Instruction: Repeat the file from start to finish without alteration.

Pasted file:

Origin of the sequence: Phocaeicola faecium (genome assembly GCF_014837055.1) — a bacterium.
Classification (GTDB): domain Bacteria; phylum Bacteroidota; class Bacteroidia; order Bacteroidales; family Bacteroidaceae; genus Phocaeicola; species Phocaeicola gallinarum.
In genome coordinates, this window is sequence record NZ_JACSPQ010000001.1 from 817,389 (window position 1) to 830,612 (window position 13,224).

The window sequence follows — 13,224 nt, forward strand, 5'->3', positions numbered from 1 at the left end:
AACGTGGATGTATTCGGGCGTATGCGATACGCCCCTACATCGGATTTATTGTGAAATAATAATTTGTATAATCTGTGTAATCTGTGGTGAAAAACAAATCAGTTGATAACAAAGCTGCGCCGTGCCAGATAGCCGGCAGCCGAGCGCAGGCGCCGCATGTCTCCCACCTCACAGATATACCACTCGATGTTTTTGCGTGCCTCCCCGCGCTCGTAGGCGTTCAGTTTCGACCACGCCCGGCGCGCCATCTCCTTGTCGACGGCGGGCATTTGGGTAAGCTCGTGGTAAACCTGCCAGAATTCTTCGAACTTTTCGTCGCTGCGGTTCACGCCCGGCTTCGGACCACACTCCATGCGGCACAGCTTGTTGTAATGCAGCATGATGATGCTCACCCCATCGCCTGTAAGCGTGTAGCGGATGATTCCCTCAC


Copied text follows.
Origin of the sequence: Phocaeicola faecium (genome assembly GCF_014837055.1) — a bacterium.
Classification (GTDB): domain Bacteria; phylum Bacteroidota; class Bacteroidia; order Bacteroidales; family Bacteroidaceae; genus Phocaeicola; species Phocaeicola gallinarum.
In genome coordinates, this window is sequence record NZ_JACSPQ010000001.1 from 817,389 (window position 1) to 830,612 (window position 13,224).

The window sequence follows — 13,224 nt, forward strand, 5'->3', positions numbered from 1 at the left end:
AACGTGGATGTATTCGGGCGTATGCGATACGCCCCTACATCGGATTTATTGTGAAATAATAATTTGTATAATCTGTGTAATCTGTGGTGAAAAACAAATCAGTTGATAACAAAGCTGCGCCGTGCCAGATAGCCGGCAGCCGAGCGCAGGCGCCGCATGTCTCCCACCTCACAGATATACCACTCGATGTTTTTGCGTGCCTCCCCGCGCTCGTAGGCGTTCAGTTTCGACCACGCCCGGCGCGCCATCTCCTTGTCGACGGCGGGCATTTGGGTAAGCTCGTGGTAAACCTGCCAGAATTCTTCGAACTTTTCGTCGCTGCGGTTCACGCCCGGCTTCGGACCACACTCCATGCGGCACAGCTTGTTGTAATGCAGCATGATGATGCTCACCCCATCGCCTGTAAGCGTGTAGCGGATGATTCCCTCAC